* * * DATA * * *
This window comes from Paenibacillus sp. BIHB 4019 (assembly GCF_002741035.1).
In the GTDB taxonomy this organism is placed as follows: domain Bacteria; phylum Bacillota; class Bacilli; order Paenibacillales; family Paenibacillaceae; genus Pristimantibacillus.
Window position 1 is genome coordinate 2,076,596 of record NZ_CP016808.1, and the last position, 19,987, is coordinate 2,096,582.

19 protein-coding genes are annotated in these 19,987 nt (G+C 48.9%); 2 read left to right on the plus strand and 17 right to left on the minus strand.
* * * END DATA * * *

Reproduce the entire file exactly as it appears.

This window comes from Paenibacillus sp. BIHB 4019 (assembly GCF_002741035.1).
In the GTDB taxonomy this organism is placed as follows: domain Bacteria; phylum Bacillota; class Bacilli; order Paenibacillales; family Paenibacillaceae; genus Pristimantibacillus.
Window position 1 is genome coordinate 2,076,596 of record NZ_CP016808.1, and the last position, 19,987, is coordinate 2,096,582.

19 protein-coding genes are annotated in these 19,987 nt (G+C 48.9%); 2 read left to right on the plus strand and 17 right to left on the minus strand.